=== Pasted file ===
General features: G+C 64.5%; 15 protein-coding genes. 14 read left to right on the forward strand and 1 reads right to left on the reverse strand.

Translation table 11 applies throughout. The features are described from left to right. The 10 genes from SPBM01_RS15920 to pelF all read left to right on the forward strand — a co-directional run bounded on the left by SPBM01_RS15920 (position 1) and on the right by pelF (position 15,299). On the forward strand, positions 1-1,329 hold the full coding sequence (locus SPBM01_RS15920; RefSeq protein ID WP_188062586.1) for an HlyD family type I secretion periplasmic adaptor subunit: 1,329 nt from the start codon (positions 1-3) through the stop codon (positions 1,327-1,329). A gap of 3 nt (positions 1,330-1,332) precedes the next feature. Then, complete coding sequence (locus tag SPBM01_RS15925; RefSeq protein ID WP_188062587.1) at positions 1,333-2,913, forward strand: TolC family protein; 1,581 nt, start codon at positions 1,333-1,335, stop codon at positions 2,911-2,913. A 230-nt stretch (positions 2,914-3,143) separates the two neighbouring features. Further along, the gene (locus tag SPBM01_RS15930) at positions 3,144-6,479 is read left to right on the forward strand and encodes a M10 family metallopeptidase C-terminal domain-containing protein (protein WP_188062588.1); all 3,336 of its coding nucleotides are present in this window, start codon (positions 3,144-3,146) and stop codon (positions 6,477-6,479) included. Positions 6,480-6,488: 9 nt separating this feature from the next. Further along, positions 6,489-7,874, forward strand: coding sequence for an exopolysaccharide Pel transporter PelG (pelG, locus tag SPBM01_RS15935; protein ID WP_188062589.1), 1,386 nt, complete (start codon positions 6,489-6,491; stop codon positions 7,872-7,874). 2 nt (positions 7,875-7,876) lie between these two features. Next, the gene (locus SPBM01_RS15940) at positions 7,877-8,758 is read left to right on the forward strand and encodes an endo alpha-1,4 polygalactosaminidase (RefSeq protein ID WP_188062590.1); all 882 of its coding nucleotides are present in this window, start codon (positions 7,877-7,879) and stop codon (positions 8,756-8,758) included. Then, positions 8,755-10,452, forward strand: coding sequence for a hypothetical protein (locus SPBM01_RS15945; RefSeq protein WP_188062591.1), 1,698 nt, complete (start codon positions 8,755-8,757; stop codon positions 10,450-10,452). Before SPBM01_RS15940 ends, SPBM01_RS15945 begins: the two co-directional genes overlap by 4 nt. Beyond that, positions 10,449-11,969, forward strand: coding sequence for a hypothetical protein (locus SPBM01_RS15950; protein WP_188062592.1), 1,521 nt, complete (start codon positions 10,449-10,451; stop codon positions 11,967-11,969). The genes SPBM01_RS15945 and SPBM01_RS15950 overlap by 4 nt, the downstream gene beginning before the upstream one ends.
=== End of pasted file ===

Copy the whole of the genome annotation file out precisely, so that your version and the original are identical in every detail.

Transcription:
General features: G+C 64.5%; 15 protein-coding genes. 14 read left to right on the forward strand and 1 reads right to left on the reverse strand.

Translation table 11 applies throughout. The features are described from left to right. The 10 genes from SPBM01_RS15920 to pelF all read left to right on the forward strand — a co-directional run bounded on the left by SPBM01_RS15920 (position 1) and on the right by pelF (position 15,299). On the forward strand, positions 1-1,329 hold the full coding sequence (locus SPBM01_RS15920; RefSeq protein ID WP_188062586.1) for an HlyD family type I secretion periplasmic adaptor subunit: 1,329 nt from the start codon (positions 1-3) through the stop codon (positions 1,327-1,329). A gap of 3 nt (positions 1,330-1,332) precedes the next feature. Then, complete coding sequence (locus tag SPBM01_RS15925; RefSeq protein ID WP_188062587.1) at positions 1,333-2,913, forward strand: TolC family protein; 1,581 nt, start codon at positions 1,333-1,335, stop codon at positions 2,911-2,913. A 230-nt stretch (positions 2,914-3,143) separates the two neighbouring features. Further along, the gene (locus tag SPBM01_RS15930) at positions 3,144-6,479 is read left to right on the forward strand and encodes a M10 family metallopeptidase C-terminal domain-containing protein (protein WP_188062588.1); all 3,336 of its coding nucleotides are present in this window, start codon (positions 3,144-3,146) and stop codon (positions 6,477-6,479) included. Positions 6,480-6,488: 9 nt separating this feature from the next. Further along, positions 6,489-7,874, forward strand: coding sequence for an exopolysaccharide Pel transporter PelG (pelG, locus tag SPBM01_RS15935; protein ID WP_188062589.1), 1,386 nt, complete (start codon positions 6,489-6,491; stop codon positions 7,872-7,874). 2 nt (positions 7,875-7,876) lie between these two features. Next, the gene (locus SPBM01_RS15940) at positions 7,877-8,758 is read left to right on the forward strand and encodes an endo alpha-1,4 polygalactosaminidase (RefSeq protein ID WP_188062590.1); all 882 of its coding nucleotides are present in this window, start codon (positions 7,877-7,879) and stop codon (positions 8,756-8,758) included. Then, positions 8,755-10,452, forward strand: coding sequence for a hypothetical protein (locus SPBM01_RS15945; RefSeq protein WP_188062591.1), 1,698 nt, complete (start codon positions 8,755-8,757; stop codon positions 10,450-10,452). Before SPBM01_RS15940 ends, SPBM01_RS15945 begins: the two co-directional genes overlap by 4 nt. Beyond that, positions 10,449-11,969, forward strand: coding sequence for a hypothetical protein (locus SPBM01_RS15950; protein WP_188062592.1), 1,521 nt, complete (start codon positions 10,449-10,451; stop codon positions 11,967-11,969). The genes SPBM01_RS15945 and SPBM01_RS15950 overlap by 4 nt, the downstream gene beginning before the upstream one ends.